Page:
Published on 09.04.2007 - The Arctic Arc
On Sunday evening, 8th April, the Arctic Arc expedition received fresh supplies in a successful operation carried out with impeccable timing by Victor Boyarski's logistics team.
To begin with, there was the fact that the supply helicopter arrived in the area in the evening, rather than during the day. This enabled the two Belgians to go through their daily routine in the normal fashion without having to worry too much about when the new supplies would arrive. With this type of adventure, every kilometre counts, and the 18.7 km that they covered on Sunday took them to 266 km from the Pole. And as they have been travelling over well-established, solid ice for the past few days, they didn't have to worry about finding a good spot for the helicopter to land.
Also, the weather was in their favour, with a fine day on Sunday. In fact, there has been an anticyclone stationed above the expedition route for the past few days. "The weather has seen the air nice and stable in recent days," explained Alain. "I think it is likely to continue that way, too. I've got my fingers crossed anyway. And the sun was shining for the arrival of the MI8."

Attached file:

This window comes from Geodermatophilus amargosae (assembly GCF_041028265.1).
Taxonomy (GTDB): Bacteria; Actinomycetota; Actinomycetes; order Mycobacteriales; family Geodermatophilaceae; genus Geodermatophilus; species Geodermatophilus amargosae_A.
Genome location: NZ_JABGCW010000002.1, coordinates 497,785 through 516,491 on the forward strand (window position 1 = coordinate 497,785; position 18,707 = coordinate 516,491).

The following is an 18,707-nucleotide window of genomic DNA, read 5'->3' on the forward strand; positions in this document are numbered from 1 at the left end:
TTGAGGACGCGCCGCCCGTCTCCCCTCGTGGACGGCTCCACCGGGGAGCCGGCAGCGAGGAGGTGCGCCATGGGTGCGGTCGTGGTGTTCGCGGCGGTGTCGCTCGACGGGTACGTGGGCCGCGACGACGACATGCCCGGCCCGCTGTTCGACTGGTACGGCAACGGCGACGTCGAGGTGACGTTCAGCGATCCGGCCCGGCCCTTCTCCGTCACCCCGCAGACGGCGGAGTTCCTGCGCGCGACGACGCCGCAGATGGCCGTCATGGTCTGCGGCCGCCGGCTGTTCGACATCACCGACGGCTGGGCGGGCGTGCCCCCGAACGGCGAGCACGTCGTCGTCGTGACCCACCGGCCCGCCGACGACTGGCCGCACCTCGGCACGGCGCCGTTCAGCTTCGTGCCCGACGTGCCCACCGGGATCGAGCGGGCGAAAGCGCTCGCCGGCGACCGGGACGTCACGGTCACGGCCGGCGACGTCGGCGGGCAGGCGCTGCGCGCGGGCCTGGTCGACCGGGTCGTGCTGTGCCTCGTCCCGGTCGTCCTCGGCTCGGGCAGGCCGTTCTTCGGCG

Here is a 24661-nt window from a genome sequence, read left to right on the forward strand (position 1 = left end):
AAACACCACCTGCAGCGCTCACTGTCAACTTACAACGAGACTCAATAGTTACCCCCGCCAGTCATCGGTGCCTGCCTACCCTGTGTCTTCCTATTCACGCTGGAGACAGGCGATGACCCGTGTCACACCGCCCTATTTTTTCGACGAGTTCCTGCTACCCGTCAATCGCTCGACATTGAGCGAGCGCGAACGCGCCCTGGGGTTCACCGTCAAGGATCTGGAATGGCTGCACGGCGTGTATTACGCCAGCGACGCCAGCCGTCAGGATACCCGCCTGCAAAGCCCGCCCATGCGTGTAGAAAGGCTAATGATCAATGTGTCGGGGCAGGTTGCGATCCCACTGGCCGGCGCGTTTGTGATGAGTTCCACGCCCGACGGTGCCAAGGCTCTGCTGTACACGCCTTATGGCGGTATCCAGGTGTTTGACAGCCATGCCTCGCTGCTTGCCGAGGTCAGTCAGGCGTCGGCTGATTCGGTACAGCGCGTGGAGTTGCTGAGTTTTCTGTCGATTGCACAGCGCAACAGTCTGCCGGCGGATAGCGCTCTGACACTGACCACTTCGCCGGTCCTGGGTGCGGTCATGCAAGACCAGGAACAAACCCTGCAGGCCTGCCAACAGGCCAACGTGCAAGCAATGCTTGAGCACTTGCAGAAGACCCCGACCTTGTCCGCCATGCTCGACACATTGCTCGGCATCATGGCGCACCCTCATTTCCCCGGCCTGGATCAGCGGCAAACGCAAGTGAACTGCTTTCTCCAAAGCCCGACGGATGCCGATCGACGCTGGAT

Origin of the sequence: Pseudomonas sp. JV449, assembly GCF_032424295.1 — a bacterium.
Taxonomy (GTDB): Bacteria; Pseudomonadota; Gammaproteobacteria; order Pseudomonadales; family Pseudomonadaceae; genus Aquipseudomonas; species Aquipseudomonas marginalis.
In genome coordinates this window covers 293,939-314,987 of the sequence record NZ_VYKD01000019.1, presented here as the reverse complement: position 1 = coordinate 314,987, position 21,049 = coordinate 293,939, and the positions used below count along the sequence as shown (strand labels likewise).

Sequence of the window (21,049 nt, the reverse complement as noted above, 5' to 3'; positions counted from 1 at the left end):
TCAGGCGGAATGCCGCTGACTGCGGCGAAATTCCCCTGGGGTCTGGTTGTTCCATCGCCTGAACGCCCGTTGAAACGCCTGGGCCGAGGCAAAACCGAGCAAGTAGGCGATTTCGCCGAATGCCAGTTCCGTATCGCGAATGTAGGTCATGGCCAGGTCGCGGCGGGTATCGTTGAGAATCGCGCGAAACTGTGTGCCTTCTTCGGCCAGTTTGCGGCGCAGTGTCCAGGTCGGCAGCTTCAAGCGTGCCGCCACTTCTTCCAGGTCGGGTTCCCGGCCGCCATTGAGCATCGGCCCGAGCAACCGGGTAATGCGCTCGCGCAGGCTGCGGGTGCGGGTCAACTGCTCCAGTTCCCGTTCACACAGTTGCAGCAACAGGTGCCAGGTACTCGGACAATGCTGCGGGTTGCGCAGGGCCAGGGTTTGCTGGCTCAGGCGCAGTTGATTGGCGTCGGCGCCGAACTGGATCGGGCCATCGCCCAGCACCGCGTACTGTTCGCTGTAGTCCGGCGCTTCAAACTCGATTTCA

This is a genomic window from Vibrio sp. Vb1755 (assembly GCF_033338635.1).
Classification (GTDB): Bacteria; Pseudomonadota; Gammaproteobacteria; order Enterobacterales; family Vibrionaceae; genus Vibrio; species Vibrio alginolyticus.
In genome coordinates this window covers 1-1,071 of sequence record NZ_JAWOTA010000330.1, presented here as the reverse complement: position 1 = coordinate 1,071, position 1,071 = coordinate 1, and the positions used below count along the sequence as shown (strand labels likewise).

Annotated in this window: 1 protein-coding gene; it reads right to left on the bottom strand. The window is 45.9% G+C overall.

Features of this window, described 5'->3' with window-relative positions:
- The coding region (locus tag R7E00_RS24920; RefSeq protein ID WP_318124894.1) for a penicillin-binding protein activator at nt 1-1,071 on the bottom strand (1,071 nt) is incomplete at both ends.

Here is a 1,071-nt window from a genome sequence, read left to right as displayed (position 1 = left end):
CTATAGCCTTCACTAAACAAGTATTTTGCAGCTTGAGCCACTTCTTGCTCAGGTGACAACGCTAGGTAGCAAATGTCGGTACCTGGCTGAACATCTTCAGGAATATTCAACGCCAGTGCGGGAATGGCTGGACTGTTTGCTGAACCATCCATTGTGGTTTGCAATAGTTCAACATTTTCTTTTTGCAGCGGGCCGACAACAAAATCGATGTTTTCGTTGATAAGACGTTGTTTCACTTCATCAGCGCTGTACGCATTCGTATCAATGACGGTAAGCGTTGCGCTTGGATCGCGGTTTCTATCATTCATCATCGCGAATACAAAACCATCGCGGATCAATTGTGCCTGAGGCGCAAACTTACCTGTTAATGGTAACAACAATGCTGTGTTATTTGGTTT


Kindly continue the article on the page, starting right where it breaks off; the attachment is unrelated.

So finally, when the helicopter came into view, everything went very well. A pale evening sun was making the ice iridescent and the nine people on board (the two men's wives, Boyarski, one of Alain's daughters and the five pilots for the MI8) all disembarked on to the ice. All of the equipment was deposited next to the camp.Â While the two men unpacked everything and ticked the items off against the checklist, Hubert's wife downloaded the 700 photos taken thus far by the expedition that had not been sent back to base by satellite on account of battery problems. On problem : Boyarsky has forgotten at Barneo the expedition's fuel; he thus has to fly back to the expedition and bring the right fuel. In the meantime Hubert and Danservoer received some helicopter's fuel.
"We also took the time to drink a bottle of wine together," Alain went on. "It was the first time for me that I have received fresh supplies in this way in mid-expedition and I found the whole operation rather surreal. We spent two-and-a-half hours together and it was a great moment I must say. I had the impression that it wasn't them coming to us, but rather it was us who had suddenly been transported to another world..."
We can now say with certainty that since the batteries have been recharged and the solar panels replaced, we will be able to publish photos from the Arctic pack-ice more often â" and perhaps even some videos.
For anyone wondering why an MI 8 helicopter needs five pilots to be able to operate, here is what each of them does: there are two pilots at the controls, just as there are in any aircraft. Then there's the cartographer who handles navigation. After that, there is the radio operator, of course. Finally, there are also one cargo handler, who unload the equipment and who, immediately after landing, go out and check that the ice is strong enough to stay at the selected location.